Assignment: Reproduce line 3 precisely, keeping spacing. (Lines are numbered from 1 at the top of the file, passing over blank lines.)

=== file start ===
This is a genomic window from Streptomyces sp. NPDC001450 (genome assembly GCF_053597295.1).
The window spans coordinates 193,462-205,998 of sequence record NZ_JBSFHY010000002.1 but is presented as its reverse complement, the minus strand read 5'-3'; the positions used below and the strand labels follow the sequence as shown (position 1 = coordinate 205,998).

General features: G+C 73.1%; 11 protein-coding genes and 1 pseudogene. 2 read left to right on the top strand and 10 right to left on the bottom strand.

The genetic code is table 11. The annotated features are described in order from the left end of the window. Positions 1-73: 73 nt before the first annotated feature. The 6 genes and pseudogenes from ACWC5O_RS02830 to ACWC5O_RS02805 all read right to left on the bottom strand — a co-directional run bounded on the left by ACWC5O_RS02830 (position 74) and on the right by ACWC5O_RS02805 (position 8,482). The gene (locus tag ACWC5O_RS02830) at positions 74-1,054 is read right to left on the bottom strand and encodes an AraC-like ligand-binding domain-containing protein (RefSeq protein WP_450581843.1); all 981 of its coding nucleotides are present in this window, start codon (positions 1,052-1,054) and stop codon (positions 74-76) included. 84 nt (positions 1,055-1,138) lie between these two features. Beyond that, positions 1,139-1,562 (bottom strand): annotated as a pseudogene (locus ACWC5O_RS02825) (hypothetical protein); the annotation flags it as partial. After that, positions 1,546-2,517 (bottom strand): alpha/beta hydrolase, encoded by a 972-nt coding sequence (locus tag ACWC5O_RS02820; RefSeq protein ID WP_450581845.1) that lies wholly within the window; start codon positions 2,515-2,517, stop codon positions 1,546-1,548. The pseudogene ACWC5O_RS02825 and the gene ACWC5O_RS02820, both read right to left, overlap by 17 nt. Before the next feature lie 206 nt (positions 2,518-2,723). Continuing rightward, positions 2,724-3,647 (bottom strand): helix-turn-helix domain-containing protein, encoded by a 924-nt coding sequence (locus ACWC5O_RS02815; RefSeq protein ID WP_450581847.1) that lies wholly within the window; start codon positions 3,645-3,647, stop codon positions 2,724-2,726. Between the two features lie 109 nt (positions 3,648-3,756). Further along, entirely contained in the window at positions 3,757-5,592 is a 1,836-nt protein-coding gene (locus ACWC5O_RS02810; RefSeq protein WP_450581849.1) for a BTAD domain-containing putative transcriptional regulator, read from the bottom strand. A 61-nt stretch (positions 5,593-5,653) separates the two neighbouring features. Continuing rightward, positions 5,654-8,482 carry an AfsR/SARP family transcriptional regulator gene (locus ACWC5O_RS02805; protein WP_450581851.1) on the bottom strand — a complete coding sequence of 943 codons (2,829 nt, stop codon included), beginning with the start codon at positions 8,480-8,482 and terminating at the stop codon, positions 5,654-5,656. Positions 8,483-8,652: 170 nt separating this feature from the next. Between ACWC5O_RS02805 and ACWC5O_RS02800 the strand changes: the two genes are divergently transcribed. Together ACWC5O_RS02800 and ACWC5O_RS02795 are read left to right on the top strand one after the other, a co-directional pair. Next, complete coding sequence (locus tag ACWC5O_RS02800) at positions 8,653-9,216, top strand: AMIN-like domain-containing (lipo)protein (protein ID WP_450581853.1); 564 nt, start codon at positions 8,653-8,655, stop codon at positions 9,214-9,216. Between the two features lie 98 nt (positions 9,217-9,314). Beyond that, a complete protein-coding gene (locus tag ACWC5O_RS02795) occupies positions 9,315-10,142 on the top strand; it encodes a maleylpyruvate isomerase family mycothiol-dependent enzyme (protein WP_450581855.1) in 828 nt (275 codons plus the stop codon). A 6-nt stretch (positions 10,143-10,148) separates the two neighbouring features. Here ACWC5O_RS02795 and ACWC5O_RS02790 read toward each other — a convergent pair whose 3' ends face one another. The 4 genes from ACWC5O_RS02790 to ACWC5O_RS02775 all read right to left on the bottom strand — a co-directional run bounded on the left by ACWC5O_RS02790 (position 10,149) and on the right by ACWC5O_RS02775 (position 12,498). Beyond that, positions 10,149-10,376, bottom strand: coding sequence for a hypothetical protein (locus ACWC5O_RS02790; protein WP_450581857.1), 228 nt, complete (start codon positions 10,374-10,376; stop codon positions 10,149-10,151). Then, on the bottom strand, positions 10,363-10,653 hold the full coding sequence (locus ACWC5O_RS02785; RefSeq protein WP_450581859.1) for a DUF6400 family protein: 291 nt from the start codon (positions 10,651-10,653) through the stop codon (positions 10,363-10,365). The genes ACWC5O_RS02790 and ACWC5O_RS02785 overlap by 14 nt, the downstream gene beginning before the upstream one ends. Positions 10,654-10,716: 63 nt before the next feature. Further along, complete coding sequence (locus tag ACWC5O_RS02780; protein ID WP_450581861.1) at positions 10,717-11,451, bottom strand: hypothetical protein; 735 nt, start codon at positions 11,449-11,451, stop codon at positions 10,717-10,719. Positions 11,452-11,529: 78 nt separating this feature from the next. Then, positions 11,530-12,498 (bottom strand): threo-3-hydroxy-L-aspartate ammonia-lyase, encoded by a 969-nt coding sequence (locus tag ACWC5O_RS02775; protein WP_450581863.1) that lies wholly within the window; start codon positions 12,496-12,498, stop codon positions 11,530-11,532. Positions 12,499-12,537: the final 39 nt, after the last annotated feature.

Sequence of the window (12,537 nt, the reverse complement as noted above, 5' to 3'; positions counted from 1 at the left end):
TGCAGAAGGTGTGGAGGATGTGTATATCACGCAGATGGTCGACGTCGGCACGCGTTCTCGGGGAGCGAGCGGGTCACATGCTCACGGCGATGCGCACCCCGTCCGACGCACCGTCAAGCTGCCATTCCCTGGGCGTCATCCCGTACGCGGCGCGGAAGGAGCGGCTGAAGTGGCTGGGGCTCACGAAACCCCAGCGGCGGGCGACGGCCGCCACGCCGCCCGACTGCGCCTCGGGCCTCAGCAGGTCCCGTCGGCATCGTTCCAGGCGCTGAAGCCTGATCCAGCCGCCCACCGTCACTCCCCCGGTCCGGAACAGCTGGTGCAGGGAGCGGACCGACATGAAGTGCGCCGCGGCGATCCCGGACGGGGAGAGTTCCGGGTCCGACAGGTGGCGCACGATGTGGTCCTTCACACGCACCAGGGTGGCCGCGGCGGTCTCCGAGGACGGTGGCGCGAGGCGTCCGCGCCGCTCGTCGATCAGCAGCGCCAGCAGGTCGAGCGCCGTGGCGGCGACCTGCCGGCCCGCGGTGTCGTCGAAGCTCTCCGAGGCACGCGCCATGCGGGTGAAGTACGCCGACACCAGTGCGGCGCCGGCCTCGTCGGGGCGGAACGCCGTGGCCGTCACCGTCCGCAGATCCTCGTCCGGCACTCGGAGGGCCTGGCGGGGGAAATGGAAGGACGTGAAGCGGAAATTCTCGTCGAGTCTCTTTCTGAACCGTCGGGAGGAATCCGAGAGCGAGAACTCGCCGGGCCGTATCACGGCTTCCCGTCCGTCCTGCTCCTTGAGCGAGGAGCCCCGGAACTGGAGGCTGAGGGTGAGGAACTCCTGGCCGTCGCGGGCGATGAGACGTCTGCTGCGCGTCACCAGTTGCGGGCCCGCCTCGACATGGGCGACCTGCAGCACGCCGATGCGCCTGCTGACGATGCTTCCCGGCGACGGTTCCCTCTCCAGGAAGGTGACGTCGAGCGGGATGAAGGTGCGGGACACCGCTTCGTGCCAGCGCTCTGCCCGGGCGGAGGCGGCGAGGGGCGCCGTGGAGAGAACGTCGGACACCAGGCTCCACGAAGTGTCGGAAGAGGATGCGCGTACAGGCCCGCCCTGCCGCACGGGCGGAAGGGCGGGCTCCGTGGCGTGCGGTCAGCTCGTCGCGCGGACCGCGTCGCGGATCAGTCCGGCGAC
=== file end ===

General features: G+C 73.1%; 11 protein-coding genes and 1 pseudogene. 2 read left to right on the top strand and 10 right to left on the bottom strand.